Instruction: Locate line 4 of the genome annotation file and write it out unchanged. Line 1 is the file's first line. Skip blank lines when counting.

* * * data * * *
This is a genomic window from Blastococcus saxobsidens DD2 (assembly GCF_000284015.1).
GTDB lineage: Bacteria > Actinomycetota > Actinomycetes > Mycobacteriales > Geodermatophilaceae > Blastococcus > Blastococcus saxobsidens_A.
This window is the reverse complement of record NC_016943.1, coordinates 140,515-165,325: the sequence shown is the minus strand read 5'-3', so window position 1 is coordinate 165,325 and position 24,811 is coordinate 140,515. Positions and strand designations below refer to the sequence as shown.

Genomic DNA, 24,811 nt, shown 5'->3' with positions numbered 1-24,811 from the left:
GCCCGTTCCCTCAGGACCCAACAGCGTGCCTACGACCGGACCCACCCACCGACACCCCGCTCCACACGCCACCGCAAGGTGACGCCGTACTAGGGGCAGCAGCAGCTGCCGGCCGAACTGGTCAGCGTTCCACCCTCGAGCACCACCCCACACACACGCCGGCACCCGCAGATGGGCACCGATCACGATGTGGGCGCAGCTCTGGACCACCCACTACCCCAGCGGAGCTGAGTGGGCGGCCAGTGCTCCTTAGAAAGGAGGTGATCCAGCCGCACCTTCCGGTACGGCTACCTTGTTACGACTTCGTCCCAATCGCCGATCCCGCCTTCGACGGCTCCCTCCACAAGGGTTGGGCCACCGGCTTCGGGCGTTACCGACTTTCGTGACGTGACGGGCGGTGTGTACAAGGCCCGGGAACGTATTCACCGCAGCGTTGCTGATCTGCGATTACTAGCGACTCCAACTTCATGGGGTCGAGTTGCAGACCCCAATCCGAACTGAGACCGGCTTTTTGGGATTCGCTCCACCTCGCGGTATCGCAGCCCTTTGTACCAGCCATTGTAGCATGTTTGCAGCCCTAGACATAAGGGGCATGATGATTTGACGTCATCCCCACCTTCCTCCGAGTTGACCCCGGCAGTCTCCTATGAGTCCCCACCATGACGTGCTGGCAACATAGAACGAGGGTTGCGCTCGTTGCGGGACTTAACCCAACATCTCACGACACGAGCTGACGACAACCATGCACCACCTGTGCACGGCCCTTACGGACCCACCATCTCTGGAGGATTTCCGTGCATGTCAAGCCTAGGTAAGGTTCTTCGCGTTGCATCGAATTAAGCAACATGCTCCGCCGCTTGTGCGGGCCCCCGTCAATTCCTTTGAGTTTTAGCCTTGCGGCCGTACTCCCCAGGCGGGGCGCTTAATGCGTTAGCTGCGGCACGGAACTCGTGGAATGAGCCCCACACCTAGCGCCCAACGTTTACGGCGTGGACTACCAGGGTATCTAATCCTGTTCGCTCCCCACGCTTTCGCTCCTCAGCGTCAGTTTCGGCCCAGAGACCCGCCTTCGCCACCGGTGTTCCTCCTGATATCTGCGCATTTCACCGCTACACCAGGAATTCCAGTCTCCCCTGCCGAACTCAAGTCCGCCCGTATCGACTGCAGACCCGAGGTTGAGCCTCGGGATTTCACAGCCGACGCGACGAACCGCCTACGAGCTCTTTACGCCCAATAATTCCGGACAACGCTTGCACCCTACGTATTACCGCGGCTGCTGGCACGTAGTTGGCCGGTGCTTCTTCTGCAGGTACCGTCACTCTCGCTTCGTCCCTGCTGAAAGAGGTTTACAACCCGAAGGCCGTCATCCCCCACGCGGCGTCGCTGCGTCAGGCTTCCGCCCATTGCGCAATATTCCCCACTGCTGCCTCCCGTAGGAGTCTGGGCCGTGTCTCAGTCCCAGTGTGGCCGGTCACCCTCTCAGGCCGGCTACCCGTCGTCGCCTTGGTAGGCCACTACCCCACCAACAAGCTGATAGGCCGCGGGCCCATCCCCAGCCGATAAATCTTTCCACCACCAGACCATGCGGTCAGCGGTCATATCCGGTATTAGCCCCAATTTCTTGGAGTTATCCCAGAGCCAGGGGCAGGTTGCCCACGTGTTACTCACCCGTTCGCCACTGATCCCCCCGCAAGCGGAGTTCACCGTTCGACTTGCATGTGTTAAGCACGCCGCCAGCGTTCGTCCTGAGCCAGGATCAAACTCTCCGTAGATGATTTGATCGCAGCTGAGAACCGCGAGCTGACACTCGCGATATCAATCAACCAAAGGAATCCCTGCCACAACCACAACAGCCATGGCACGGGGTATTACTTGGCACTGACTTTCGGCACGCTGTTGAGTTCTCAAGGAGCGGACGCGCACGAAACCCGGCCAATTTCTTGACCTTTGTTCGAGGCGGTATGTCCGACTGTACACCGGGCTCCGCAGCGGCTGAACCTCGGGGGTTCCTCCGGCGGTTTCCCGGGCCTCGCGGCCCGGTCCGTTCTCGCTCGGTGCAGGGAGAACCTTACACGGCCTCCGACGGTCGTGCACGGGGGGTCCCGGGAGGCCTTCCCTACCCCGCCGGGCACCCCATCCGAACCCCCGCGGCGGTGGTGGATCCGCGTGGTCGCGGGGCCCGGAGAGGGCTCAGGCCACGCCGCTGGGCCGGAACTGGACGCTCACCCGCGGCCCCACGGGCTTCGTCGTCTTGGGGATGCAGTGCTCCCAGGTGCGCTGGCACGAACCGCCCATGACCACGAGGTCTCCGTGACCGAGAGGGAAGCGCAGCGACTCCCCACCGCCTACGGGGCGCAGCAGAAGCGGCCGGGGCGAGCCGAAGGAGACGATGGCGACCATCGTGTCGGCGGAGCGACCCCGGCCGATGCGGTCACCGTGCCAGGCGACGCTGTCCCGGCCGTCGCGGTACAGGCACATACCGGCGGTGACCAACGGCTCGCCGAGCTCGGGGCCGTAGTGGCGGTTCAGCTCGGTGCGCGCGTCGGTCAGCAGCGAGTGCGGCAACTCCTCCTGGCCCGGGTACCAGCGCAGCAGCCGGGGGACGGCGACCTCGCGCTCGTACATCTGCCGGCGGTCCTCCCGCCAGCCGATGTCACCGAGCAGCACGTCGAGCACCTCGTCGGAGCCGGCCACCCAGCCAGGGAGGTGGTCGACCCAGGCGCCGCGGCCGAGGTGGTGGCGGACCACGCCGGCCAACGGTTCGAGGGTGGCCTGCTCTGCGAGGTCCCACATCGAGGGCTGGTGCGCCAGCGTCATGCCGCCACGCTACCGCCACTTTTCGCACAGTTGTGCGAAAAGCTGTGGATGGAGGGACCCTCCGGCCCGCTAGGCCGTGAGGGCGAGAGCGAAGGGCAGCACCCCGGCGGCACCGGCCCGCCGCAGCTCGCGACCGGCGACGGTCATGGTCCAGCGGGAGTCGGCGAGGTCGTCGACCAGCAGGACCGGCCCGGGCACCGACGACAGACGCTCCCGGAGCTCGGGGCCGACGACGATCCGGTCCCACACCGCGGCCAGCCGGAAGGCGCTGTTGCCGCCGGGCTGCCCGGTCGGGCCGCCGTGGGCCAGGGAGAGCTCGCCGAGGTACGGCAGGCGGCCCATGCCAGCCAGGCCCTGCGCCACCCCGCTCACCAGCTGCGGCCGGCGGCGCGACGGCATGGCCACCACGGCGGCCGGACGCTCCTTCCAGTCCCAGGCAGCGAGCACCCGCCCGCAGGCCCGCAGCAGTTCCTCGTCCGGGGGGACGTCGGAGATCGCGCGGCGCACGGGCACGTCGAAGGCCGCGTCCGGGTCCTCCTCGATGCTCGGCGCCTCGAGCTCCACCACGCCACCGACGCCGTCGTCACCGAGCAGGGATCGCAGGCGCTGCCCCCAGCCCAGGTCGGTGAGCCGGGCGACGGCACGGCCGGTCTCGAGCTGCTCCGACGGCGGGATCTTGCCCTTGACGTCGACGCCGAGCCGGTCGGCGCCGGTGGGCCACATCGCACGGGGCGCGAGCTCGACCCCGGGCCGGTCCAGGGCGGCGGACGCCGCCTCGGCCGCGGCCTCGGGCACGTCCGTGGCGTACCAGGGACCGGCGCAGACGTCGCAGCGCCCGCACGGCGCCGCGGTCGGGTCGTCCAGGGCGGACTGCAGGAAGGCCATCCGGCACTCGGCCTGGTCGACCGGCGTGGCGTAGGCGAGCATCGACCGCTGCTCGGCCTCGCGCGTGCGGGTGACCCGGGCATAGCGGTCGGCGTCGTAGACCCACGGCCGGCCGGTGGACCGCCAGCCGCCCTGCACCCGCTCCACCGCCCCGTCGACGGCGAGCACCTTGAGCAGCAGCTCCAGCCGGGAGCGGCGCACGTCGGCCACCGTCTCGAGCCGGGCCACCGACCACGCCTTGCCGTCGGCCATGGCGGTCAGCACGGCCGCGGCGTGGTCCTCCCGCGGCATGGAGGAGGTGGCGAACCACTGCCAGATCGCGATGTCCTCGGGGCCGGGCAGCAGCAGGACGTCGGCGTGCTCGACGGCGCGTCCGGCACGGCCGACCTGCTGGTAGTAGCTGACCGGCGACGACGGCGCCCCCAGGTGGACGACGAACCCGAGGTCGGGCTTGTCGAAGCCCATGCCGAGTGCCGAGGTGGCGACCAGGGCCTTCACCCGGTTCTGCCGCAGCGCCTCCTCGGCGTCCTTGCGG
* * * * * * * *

Genomic DNA, 24,811 nt, shown 5'->3' with positions numbered 1-24,811 from the left: